Allie: Sometimes people say, So, you're a comic book editor, you edit the balloons? No. Or not just that. We're project managers—if anyone in the company has a question about a book, they go to the editor for answers. We are the hub of information. We "edit" the art, the color, the text, all that. And we art direct the covers, we run the budgets, the schedules, we supervise teams of creators as well as assistant editors.

I remember when I was a newly minted editor at Dark Horse and I was lobbying for a parking space, and someone said, Parking spaces go to managers. At the time I was managing Mike Mignola, Joss Whedon, and probably thirty other creators in a given month, but I was less of a manager than someone who just had a single assistant. So the Editor in Chief thing is nice, because now I have a parking spot.

GM: With all the editing and writing you've been up to, I have to ask how the move to Editor in Chief affected your day to day work at all? I read in an interview shortly after the promotion that you'd already been working at a lot of the responsibilities you'd be assuming. Have you found that to hold true after these initial months in the position?

Allie: I greatly underestimated what the title was gonna do. I thought I was already doing the job, Mike Richardson sort of thought I was doing it, but when I got the title other members of the staff started involving me in ways they hadn't before. Things have changed pretty significantly, but I'm still editing a pretty fair roster of books. I have really good coworkers on my books—Sierra Hahn, Dan Chabon, Freddye Lins, Shantel Larocque—and I think we're in on the same goals enough that it's really easy for us to collaborate in a way that gets the work done.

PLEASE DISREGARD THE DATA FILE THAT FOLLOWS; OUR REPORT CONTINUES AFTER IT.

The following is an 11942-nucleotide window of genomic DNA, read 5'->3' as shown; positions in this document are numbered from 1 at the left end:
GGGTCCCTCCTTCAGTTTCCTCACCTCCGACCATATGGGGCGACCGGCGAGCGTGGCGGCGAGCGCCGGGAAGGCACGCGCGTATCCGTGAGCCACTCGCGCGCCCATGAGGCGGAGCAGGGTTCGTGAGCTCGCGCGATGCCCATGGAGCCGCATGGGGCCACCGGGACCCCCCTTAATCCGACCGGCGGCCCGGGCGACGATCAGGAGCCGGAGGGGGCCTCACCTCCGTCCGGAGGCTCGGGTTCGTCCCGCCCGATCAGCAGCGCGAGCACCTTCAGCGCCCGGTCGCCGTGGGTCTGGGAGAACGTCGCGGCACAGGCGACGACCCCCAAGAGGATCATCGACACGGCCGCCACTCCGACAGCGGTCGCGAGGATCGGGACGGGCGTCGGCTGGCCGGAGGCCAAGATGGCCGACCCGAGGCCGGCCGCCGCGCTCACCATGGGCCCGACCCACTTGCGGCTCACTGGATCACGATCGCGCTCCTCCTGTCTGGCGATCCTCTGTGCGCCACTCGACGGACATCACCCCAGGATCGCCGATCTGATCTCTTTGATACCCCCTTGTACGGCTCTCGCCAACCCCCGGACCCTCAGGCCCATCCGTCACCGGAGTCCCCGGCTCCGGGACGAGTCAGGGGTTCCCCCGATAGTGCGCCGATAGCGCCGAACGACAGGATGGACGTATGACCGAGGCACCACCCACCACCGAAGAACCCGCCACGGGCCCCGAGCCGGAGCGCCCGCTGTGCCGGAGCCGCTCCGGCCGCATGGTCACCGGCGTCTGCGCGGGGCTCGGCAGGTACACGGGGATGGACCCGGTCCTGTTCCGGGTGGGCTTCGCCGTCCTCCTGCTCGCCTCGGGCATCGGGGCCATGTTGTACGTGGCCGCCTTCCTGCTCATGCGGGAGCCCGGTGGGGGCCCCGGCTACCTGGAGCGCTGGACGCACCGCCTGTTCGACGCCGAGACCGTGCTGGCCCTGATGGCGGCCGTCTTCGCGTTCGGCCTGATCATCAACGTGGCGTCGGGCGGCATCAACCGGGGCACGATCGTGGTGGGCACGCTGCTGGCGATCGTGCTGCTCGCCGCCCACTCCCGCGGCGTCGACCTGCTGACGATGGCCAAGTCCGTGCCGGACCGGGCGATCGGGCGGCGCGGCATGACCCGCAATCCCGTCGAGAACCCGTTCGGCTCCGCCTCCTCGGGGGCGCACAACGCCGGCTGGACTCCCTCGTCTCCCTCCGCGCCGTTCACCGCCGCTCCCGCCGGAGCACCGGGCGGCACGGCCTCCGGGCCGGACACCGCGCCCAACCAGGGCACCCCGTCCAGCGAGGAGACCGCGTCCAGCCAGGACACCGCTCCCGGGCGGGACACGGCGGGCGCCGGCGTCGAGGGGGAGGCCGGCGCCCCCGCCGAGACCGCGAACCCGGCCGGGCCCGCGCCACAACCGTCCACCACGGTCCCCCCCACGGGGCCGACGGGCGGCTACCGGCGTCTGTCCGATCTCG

GM: With all these different responsibilities you have to contend with on a daily basis, do you have much time for reading outside of your work? If so, what have you been digging lately (comics or non)?

Allie: None at all, and it depresses me. I have issues of Hawkeye and Revival stacking up unread. I have books about voodoo half started, and this crime series my wife and I read together that we haven't gotten anywhere with in ages. But I'm reading The Hobbit to my son, and that's going well. I hadn't read it since fifth grade, and it's amazing to me how much fun it is. So even though I'm reading it for Sid, it's reminding me to make comics fun, informing my work in a certain way. Everything does.